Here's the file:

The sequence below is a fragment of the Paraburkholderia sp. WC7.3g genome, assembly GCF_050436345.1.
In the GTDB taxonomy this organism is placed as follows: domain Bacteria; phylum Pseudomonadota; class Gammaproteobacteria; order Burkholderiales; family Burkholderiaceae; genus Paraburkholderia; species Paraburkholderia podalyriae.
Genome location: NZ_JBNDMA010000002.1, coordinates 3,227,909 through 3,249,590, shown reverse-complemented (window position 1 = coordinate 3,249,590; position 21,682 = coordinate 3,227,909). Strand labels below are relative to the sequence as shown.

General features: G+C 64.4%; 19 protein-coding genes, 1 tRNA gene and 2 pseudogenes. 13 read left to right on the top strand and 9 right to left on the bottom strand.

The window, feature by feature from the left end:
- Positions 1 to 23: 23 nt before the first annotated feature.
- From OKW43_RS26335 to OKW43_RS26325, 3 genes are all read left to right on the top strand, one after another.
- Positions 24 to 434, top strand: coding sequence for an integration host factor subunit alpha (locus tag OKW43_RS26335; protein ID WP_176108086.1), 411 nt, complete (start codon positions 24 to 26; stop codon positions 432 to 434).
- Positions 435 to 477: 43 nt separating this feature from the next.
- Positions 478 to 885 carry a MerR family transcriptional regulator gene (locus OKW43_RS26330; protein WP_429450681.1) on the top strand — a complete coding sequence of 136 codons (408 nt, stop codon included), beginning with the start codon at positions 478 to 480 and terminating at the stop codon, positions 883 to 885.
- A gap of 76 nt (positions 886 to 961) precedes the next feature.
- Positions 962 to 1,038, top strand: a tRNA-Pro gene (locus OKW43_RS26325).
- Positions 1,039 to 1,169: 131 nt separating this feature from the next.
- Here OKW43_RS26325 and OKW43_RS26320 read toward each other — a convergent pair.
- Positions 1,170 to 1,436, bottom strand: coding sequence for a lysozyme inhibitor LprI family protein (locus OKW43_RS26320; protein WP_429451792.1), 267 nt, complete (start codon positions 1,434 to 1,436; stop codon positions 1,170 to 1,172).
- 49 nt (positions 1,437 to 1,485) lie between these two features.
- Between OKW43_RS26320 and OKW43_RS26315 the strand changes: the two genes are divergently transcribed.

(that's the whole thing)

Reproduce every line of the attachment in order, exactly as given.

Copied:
The sequence below is a fragment of the Paraburkholderia sp. WC7.3g genome, assembly GCF_050436345.1.
In the GTDB taxonomy this organism is placed as follows: domain Bacteria; phylum Pseudomonadota; class Gammaproteobacteria; order Burkholderiales; family Burkholderiaceae; genus Paraburkholderia; species Paraburkholderia podalyriae.
Genome location: NZ_JBNDMA010000002.1, coordinates 3,227,909 through 3,249,590, shown reverse-complemented (window position 1 = coordinate 3,249,590; position 21,682 = coordinate 3,227,909). Strand labels below are relative to the sequence as shown.

General features: G+C 64.4%; 19 protein-coding genes, 1 tRNA gene and 2 pseudogenes. 13 read left to right on the top strand and 9 right to left on the bottom strand.

The window, feature by feature from the left end:
- Positions 1 to 23: 23 nt before the first annotated feature.
- From OKW43_RS26335 to OKW43_RS26325, 3 genes are all read left to right on the top strand, one after another.
- Positions 24 to 434, top strand: coding sequence for an integration host factor subunit alpha (locus tag OKW43_RS26335; protein ID WP_176108086.1), 411 nt, complete (start codon positions 24 to 26; stop codon positions 432 to 434).
- Positions 435 to 477: 43 nt separating this feature from the next.
- Positions 478 to 885 carry a MerR family transcriptional regulator gene (locus OKW43_RS26330; protein WP_429450681.1) on the top strand — a complete coding sequence of 136 codons (408 nt, stop codon included), beginning with the start codon at positions 478 to 480 and terminating at the stop codon, positions 883 to 885.
- A gap of 76 nt (positions 886 to 961) precedes the next feature.
- Positions 962 to 1,038, top strand: a tRNA-Pro gene (locus OKW43_RS26325).
- Positions 1,039 to 1,169: 131 nt separating this feature from the next.
- Here OKW43_RS26325 and OKW43_RS26320 read toward each other — a convergent pair.
- Positions 1,170 to 1,436, bottom strand: coding sequence for a lysozyme inhibitor LprI family protein (locus OKW43_RS26320; protein WP_429451792.1), 267 nt, complete (start codon positions 1,434 to 1,436; stop codon positions 1,170 to 1,172).
- 49 nt (positions 1,437 to 1,485) lie between these two features.
- Between OKW43_RS26320 and OKW43_RS26315 the strand changes: the two genes are divergently transcribed.